When GCIS announced that it would be responding to the Right2Know Campaign's Secret State of the Nation
report, the R2K welcomed the possibility of a meaningful engagement with its empirically grounded contents, which confirm the worrying trend towards secrecy in South Africa today.
It was thus with great disappointment that R2K read GCIS's statement issued on 19 February 2013, entitled 'Government refutes Right2Know's unfounded claims'
. The statement is strong on rhetoric but devoid of any engagement with the substance of the report.
GCIS has ignored basic empirical evidence that confirms the overall failure of government officials to comply with the Promotion of Access to Information Act. Figures from the South African History Archive reveal that 64% of information requests in 2012 were refused or ignored. Factual evidence derived from government's own figures further reveal the growing number of institutions classified as National Key Points (a 54% increase in the last five years). Additional research presented in the Report confirms the high levels of information currently classified as secret, and the high number of government departments that have refused to disclose how many secret documents they have classified.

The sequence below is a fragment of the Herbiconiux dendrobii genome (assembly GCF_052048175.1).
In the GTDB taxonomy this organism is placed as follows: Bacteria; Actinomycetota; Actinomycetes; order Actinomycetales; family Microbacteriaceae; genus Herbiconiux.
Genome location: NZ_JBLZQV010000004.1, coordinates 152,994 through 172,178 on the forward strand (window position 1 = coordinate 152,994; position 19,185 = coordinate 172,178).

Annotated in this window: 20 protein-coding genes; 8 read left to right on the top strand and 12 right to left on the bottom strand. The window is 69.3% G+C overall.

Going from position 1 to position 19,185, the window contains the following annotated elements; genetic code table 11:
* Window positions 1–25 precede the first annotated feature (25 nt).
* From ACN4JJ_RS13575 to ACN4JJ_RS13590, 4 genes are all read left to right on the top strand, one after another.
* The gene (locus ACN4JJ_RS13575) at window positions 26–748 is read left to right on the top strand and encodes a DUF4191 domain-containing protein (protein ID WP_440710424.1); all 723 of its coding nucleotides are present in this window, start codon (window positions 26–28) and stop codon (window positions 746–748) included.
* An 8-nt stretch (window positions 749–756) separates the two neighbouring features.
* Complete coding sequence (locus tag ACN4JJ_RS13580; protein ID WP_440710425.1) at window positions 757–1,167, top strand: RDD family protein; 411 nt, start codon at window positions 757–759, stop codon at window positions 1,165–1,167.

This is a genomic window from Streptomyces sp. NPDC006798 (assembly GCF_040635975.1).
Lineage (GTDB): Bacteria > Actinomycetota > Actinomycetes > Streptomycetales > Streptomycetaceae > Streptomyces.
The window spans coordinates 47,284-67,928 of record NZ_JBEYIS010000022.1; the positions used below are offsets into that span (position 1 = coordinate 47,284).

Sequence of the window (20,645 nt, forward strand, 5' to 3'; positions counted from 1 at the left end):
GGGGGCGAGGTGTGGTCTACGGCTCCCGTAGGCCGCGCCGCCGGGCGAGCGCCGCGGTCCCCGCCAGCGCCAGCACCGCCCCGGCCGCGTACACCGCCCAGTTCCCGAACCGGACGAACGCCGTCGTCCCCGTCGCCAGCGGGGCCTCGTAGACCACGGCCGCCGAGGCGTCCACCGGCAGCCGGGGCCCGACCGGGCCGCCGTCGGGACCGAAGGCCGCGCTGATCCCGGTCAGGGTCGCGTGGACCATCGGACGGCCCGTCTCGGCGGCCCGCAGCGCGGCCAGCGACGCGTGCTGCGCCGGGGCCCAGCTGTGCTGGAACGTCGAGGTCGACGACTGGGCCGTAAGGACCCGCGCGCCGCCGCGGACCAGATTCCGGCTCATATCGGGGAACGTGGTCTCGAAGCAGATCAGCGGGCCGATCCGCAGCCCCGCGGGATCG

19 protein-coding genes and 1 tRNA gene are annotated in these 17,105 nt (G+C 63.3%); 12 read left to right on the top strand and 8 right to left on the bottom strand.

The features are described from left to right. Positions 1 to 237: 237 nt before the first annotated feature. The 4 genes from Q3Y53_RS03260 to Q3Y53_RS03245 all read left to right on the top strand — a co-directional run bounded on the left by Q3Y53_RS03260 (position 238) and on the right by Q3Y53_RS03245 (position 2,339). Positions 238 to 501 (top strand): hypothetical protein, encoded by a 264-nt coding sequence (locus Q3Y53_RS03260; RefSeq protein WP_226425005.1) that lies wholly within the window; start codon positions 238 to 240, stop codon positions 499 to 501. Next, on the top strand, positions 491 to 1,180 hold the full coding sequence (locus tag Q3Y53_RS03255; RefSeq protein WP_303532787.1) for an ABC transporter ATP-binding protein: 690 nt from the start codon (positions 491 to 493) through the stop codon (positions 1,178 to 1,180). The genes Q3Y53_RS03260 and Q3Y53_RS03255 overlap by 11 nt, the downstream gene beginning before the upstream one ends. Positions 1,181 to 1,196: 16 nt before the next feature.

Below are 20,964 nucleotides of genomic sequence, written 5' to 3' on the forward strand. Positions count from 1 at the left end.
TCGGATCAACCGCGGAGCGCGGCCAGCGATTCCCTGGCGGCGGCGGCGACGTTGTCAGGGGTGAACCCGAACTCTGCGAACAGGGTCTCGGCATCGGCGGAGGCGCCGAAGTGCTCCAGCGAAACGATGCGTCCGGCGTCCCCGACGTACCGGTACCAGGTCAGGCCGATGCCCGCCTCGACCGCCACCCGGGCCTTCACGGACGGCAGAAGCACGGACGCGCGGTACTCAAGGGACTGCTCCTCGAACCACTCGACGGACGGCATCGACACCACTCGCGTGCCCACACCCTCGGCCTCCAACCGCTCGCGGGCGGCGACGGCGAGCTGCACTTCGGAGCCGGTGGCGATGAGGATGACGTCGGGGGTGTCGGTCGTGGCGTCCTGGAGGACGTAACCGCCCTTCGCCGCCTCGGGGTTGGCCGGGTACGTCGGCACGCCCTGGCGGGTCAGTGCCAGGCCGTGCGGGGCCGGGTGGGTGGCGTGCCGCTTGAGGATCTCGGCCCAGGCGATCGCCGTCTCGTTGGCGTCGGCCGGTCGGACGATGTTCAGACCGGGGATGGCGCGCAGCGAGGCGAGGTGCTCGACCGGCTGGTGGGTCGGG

Today's GCIS statement appears more as a conscious attempt to slander and obfuscate than to illuminate and engage. R2K states that our government should be leading the promotion and defence of our democracy. Its communications services should be setting the standard for transparent and honest engagement with citizens. R2K would welcome meaningful engagement and a substantive public debate on the findings of its report.
GCIS should be taking its cue from Guinea-Bissau's revolutionary leader, Amilcar Cabral, who famously wrote: "Hide nothing from the masses of our people. Tell no lies. Expose lies whenever they are told. Mask no difficulties, mistakes, failures. Claim no easy victories."